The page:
A Barrack Street at Is-sur-Tille

A Barrack Street at Is-sur-Tille

Usage conditions apply
Charcoal and watercolor sketch on paper. The work depicts barracks at Is-sur-Tille, France during World War I. Two rows of single-story pitch-roofed barrack buildings line the sides of a dirt street with telephone or telegraph wires overhead.
Currently not on view
Object Name
date made
associated date
associated person
War Department
Smith, J. Andre
France: Bourgogne-Franche-Comté, Is-sur-Tille
Physical Description
charcoal (overall production method/technique)
watercolor (overall production method/technique)
paper (overall material)
sketch with frame: 12 1/16 in x 15 15/16 in; 30.63875 cm x 40.48125 cm
sketch without frame: 9 5/16 in x 12 3/8 in; 23.65375 cm x 31.4325 cm
ID Number
catalog number
accession number
Credit Line
War Department. Historical Branch of the General Staff
World War I
See more items in
Political and Military History: Armed Forces History, Military
World War I Art
Combat Art
Official Art from the American Expeditionary Forces in World War I
Data Source
National Museum of American History
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This camp was the focus of an investigation by U.S. Senator Watson of Georgia in 1921/22 in regard to multiple hangings of prisoners without trial. The Department of the Army was quoted in the Oregon Journal of 8 January 1922 as stating that only one hanging took place. The Portland newspaper's source was a veteran of Co B, 58th Engineers who lived in Oregon.
I have been researching Is-sur-Tille and the American's Camp Williams, a Services of Supply depot, and just found this image (via the internet). The barracks depicted are probably of Camp Williams. My grandfather, Lawson Courtney Carter, served there as part of the quartermaster operations. He kept a scrapbook of photos, documents, postcards, and other artifacts (some of which are of the family back home); there are many images of Camp Williams' various structures in his book!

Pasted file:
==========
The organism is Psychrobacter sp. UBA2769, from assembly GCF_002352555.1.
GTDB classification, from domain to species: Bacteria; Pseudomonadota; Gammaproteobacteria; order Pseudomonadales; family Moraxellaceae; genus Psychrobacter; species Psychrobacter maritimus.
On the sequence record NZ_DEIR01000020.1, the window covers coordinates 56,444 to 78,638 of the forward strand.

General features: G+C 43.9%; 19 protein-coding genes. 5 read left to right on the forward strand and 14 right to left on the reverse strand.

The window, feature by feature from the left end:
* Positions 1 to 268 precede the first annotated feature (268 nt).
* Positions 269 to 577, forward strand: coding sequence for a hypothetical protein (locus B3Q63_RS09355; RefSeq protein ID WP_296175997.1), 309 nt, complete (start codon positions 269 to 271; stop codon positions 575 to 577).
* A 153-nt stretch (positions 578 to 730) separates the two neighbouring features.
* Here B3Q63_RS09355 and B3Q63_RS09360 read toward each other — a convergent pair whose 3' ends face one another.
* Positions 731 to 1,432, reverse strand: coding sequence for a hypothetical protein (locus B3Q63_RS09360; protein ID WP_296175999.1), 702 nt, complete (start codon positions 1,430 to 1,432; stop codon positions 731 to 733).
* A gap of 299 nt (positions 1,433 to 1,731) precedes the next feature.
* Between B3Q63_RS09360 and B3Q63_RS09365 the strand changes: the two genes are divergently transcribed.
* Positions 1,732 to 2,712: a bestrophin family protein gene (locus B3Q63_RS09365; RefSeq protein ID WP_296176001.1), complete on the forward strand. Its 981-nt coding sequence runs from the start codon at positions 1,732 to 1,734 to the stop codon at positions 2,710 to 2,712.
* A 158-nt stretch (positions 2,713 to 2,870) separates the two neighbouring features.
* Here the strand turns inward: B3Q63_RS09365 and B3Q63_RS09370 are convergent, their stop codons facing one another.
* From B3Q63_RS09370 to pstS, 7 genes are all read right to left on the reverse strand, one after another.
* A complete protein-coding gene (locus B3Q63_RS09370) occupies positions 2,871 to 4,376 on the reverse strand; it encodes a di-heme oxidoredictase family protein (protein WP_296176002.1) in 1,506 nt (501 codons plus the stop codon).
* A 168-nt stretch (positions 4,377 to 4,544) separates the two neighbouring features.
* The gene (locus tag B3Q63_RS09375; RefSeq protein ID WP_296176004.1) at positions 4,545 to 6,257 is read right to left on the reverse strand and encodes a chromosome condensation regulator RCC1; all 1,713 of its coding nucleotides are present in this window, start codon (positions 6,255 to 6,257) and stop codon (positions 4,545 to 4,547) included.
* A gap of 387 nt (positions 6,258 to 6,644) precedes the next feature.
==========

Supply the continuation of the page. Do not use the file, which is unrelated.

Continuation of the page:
Janet -- Thanks for those, I'm heading over to read them now. I married a French woman 20 years ago and moved out here to the French countryside a few years back...about 10 minutes from Is-sur-Tille. I'm also former US Army and the old site of the camp at Is-sur-Tille was one of my first discoveries of the area. This year, my sons and I will be representing the US at several Armistice celebrations -- I'll be sure to have my boys read your grandfather's letters as well. Once again, thanks for those! Smithsonian -- Are there copies of this print available for purchase? --Jeff
My grandfather, Joel C. Swisher, was stationed at Is-sur-Tille with the 25th Engineers, Company B, which was tasked with constructing barracks such as those depicted here. He was at Is-sur-Tille from late December 1917 to the end of June 1918. I am publishing his letters home from the war, each 100 years after it was written, at https://sincerelyjoelcswisher.net.

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